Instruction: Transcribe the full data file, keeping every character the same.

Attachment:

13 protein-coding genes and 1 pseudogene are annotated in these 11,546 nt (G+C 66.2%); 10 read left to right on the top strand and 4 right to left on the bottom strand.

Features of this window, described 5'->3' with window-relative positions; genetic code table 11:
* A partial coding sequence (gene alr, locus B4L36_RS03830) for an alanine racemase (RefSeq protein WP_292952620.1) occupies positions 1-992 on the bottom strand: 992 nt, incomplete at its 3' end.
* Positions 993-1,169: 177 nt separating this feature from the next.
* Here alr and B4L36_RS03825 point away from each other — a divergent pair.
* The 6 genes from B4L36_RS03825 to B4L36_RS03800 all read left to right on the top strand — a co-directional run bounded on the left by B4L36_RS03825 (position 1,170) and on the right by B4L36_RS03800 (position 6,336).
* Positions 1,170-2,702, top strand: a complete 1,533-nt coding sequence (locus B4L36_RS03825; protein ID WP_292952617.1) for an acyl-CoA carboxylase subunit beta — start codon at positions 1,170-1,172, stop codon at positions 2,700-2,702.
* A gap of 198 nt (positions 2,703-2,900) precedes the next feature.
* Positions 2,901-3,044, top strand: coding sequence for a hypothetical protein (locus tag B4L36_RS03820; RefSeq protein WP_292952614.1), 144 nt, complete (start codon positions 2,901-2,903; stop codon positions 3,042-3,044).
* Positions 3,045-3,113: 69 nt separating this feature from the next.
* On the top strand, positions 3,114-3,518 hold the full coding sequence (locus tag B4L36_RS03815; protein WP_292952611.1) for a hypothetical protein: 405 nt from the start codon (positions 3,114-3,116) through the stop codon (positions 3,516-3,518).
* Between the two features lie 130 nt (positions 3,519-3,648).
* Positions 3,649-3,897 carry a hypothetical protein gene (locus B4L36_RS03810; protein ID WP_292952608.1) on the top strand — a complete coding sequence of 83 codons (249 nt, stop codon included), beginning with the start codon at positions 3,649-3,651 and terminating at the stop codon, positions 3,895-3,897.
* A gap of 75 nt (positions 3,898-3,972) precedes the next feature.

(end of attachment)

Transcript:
13 protein-coding genes and 1 pseudogene are annotated in these 11,546 nt (G+C 66.2%); 10 read left to right on the top strand and 4 right to left on the bottom strand.

Features of this window, described 5'->3' with window-relative positions; genetic code table 11:
* A partial coding sequence (gene alr, locus B4L36_RS03830) for an alanine racemase (RefSeq protein WP_292952620.1) occupies positions 1-992 on the bottom strand: 992 nt, incomplete at its 3' end.
* Positions 993-1,169: 177 nt separating this feature from the next.
* Here alr and B4L36_RS03825 point away from each other — a divergent pair.
* The 6 genes from B4L36_RS03825 to B4L36_RS03800 all read left to right on the top strand — a co-directional run bounded on the left by B4L36_RS03825 (position 1,170) and on the right by B4L36_RS03800 (position 6,336).
* Positions 1,170-2,702, top strand: a complete 1,533-nt coding sequence (locus B4L36_RS03825; protein ID WP_292952617.1) for an acyl-CoA carboxylase subunit beta — start codon at positions 1,170-1,172, stop codon at positions 2,700-2,702.
* A gap of 198 nt (positions 2,703-2,900) precedes the next feature.
* Positions 2,901-3,044, top strand: coding sequence for a hypothetical protein (locus tag B4L36_RS03820; RefSeq protein WP_292952614.1), 144 nt, complete (start codon positions 2,901-2,903; stop codon positions 3,042-3,044).
* Positions 3,045-3,113: 69 nt separating this feature from the next.
* On the top strand, positions 3,114-3,518 hold the full coding sequence (locus tag B4L36_RS03815; protein WP_292952611.1) for a hypothetical protein: 405 nt from the start codon (positions 3,114-3,116) through the stop codon (positions 3,516-3,518).
* Between the two features lie 130 nt (positions 3,519-3,648).
* Positions 3,649-3,897 carry a hypothetical protein gene (locus B4L36_RS03810; protein ID WP_292952608.1) on the top strand — a complete coding sequence of 83 codons (249 nt, stop codon included), beginning with the start codon at positions 3,649-3,651 and terminating at the stop codon, positions 3,895-3,897.
* A gap of 75 nt (positions 3,898-3,972) precedes the next feature.